“I wish I knew then what I know now.” How often do you reflect on your first year of teaching? When I run into a student from my first few years, I catch myself hiding behind a clothes rack or ducking down the frozen food aisle. I’m embarrassed.
How do you prepare someone for the career of teaching chemistry? This question has been rattling around in my head since January as I have been working with two interns. These men have chemistry degrees and are completing master’s degrees. Content knowledge is not a concern; I am overwhelmed with the responsibility of modeling all of the traits of a successful teacher.
Where should I focus? Lab safety is an obvious concern, and learning to facilitate inquiry learning without allowing students to develop misconceptions is critical in science. Particle-level modeling and flipped classrooms are exciting, new strategies that seem to increase student achievement. What about formative assessment data and daily differentiated learning? IEPs, 504 plans, ELL strategies…successful teachers have to be good at meeting individual student needs. Conveying complex and abstract ideas to high school students challenges every chemistry teacher so pedagogical tips are significant. Is “pay for performance” going to happen, and will it frighten away an inexperienced teacher? Is the co-teaching model for student-teachers best for their development, or do they need to fully take over the classroom for a few weeks? Every teacher needs skills in relationship-building as students need to know that we care and peer collaboration is crucial. My head hurts.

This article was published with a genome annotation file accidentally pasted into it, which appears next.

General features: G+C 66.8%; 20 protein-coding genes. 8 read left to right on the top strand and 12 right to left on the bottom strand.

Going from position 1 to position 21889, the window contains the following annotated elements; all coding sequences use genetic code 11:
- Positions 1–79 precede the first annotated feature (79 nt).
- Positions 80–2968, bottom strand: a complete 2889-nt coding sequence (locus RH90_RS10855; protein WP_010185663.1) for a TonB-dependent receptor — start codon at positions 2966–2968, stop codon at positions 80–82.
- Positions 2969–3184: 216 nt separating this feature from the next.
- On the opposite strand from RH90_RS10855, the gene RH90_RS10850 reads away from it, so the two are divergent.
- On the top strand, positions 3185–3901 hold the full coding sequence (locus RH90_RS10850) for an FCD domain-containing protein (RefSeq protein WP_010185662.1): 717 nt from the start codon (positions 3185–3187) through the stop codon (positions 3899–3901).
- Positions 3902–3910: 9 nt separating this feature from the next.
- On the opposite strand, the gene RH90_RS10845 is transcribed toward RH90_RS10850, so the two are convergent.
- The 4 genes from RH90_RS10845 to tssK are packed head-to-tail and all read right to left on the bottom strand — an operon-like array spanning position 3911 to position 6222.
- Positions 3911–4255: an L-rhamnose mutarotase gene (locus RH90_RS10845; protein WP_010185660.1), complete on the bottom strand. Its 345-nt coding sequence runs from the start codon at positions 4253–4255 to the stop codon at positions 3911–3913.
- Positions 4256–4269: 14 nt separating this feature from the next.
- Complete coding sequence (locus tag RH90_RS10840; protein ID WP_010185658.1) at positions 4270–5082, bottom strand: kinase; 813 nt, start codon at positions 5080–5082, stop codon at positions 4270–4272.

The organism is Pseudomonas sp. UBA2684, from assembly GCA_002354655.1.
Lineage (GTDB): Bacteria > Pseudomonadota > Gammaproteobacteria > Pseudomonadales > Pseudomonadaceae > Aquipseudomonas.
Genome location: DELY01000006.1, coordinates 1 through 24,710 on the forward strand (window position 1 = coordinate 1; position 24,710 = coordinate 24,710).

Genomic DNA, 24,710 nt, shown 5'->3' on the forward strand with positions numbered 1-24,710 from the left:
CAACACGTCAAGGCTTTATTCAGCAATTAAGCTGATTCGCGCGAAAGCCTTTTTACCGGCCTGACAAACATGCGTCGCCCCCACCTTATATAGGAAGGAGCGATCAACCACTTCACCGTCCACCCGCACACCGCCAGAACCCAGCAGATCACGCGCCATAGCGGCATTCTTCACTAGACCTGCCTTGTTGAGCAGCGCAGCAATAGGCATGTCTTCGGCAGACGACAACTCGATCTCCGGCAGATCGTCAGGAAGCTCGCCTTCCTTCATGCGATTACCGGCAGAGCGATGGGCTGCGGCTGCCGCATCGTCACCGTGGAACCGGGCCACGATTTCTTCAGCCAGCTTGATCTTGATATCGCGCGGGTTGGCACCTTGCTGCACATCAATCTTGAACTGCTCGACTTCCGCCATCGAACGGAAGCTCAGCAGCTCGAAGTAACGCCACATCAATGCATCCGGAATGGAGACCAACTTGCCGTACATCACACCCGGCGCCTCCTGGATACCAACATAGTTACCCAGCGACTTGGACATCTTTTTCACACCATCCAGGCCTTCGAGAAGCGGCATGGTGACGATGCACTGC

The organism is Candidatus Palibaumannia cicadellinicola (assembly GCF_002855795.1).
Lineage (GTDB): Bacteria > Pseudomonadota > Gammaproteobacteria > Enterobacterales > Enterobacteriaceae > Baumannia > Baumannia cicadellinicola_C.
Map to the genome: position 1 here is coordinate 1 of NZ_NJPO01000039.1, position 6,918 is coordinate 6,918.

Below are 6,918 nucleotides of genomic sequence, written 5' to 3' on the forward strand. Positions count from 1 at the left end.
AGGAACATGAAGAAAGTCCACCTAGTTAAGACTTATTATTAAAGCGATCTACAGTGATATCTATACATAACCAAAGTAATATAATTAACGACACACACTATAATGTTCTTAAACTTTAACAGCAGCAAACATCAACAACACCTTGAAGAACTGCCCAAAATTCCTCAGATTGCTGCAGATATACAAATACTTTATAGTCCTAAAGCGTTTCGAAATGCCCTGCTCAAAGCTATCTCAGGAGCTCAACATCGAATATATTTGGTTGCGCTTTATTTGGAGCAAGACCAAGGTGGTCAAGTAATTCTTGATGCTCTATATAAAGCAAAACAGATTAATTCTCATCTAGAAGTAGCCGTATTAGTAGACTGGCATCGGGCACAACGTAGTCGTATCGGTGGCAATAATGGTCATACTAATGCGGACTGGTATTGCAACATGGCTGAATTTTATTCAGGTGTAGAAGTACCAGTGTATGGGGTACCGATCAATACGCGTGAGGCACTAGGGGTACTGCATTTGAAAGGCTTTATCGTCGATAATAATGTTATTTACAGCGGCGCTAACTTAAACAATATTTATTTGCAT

Do you have a book, letter, or reflection that you believe every chemistry teacher should read? Do you have a piece of advice to pass on to our next generation of science teachers? Are you a new chemistry with advice for future or current mentors?